• Speaker 23 – Referenced a Vancouver Sun article that itemized a ‘city hall watch’ report as to who advised the provincial government on housing, including the real estate sector, the Canadian Centre for Policy Alternatives, Urban Development Institute, Canadian Home Builders Association, Home Builders Vancouver, Small Housing BC.
  • Speaker 24 – “This government was about to spend $8 billion on a a museum and it was shouted down by the people.” Do the same with this housing legislation.
housing bureaucrat, retired, view royal
Retired former BC housing bureaucrat addressed View Royal council about the provincial housing legislation, Nov 23, 2023. [Island Social Trends]
  • Speaker 25 – former senior bureaucrat in BC housing – “The existing development situation has been known for decades; only five of 400 developments have been value-added through public consultation; civil rights have been trampled on.” Due to emphasis on single-family homes “cities are out of balance”. Suggests to change the way of building housing to create “sustainable, healthy-to-live-in” communities. Need to “increase the housing stock” and get “the cost of housing down”. Notes the cost of building public schools (View Royal schools are in SD61), in support of communities.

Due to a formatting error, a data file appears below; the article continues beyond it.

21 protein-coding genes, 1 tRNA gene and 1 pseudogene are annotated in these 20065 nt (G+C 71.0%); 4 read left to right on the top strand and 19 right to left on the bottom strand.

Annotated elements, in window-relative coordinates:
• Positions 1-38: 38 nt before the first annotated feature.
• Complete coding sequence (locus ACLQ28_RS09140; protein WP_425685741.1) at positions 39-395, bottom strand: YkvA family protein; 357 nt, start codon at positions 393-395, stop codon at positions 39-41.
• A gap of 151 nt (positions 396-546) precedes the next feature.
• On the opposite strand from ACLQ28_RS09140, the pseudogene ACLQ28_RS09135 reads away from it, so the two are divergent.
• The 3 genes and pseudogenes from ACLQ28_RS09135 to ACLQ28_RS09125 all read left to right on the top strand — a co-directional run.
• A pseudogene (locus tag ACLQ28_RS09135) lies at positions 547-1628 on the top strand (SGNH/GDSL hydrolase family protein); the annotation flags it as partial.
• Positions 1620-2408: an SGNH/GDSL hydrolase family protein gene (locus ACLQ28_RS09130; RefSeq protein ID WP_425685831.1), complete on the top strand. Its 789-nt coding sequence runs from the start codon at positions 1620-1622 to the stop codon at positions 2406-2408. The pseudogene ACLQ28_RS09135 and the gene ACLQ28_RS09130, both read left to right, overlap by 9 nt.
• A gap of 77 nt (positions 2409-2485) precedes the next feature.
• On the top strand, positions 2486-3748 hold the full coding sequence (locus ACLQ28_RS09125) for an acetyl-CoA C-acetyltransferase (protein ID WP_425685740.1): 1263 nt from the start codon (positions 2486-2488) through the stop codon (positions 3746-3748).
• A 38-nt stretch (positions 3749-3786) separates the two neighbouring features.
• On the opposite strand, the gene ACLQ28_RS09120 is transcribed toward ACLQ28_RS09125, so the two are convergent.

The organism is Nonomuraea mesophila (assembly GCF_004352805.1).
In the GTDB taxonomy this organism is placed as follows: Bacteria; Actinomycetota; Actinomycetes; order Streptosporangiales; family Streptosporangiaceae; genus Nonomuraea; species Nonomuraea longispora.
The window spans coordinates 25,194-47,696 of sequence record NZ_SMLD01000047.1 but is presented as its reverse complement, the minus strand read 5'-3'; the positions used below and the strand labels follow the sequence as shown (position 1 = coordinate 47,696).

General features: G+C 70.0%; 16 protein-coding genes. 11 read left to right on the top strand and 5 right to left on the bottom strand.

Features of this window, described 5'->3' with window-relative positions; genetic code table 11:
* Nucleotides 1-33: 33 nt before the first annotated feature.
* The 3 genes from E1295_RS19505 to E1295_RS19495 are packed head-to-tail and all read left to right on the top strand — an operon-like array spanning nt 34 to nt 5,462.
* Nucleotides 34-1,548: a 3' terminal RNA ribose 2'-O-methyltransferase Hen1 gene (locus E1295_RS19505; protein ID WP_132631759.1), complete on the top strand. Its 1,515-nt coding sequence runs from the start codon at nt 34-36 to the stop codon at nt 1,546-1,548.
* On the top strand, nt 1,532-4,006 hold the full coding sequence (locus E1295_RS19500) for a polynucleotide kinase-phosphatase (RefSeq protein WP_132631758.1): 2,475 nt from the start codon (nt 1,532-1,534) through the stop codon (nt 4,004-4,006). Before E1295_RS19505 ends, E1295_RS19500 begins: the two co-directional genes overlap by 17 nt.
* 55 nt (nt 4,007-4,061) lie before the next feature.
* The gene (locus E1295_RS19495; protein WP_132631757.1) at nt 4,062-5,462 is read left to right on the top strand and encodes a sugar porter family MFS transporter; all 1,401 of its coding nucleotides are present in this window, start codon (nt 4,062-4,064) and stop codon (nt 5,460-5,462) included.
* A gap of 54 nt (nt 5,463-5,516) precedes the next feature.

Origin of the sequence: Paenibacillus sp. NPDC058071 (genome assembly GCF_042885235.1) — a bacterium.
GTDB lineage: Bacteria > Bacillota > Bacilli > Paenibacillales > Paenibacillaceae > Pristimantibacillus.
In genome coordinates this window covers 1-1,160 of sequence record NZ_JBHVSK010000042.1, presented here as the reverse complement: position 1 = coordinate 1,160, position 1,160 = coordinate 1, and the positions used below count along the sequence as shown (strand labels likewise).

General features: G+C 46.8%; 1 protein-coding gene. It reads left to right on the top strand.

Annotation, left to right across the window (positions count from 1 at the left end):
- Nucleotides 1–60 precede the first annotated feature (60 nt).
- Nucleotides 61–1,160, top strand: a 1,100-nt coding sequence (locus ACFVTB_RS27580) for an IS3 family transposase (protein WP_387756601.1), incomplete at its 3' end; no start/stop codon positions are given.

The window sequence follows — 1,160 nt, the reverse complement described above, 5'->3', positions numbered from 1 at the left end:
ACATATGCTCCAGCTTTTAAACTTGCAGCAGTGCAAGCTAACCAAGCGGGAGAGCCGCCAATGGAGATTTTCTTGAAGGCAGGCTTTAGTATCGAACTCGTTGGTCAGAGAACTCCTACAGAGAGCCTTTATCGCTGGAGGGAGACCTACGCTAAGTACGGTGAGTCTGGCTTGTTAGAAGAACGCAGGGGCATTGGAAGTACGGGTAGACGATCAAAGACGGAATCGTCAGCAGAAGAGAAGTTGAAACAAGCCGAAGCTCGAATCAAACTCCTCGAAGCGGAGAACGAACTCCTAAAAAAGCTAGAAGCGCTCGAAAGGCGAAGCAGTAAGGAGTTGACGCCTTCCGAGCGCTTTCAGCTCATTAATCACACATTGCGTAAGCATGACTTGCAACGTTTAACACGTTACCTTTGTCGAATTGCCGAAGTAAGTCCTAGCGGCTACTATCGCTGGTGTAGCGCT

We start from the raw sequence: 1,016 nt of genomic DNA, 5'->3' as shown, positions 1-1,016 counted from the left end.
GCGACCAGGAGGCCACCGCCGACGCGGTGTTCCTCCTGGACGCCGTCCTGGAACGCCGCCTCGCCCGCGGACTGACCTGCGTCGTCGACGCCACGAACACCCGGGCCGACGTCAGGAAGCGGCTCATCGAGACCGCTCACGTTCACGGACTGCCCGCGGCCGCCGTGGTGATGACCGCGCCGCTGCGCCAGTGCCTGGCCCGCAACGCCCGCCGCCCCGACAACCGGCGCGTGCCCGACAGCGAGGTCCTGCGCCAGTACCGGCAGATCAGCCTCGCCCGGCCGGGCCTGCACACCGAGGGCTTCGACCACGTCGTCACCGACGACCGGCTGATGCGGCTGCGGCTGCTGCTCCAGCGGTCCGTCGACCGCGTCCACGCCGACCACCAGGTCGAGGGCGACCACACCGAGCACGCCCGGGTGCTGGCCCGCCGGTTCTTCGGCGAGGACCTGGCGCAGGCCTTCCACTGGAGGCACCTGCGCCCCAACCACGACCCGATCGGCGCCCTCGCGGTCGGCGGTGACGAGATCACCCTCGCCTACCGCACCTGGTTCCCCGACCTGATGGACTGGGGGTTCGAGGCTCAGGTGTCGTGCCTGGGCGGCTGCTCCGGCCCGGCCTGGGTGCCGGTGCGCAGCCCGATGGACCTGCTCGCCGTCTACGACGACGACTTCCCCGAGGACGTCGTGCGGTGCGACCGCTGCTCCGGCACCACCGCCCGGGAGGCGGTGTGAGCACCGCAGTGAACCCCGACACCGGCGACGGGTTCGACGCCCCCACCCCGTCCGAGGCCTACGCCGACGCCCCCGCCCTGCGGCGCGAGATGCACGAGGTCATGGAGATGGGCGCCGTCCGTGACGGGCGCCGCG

• Speaker 26 (View Royal resident, former military) – Veterans fought for people’s freedom; sees people’s freedoms being “trampled on” with the new legislation. Need more housing, but also more privacy. Municipalities have lost the right to do zoning. Notes federal government is “not building social housing”.
  • Speaker 27 – Addressed the impact of the housing crisis on seniors; potentially losing having a place to live. Says people in their 20s and 30s are “freaking out and depressed”; not all have parents with a home or money to help out. People are not paying off capital in their homes. “Future generations won’t get to experience democracy” and “won’t be able to manage the tax burdens”. People are losing the opportunity to “integrate and talk to their neighbours”.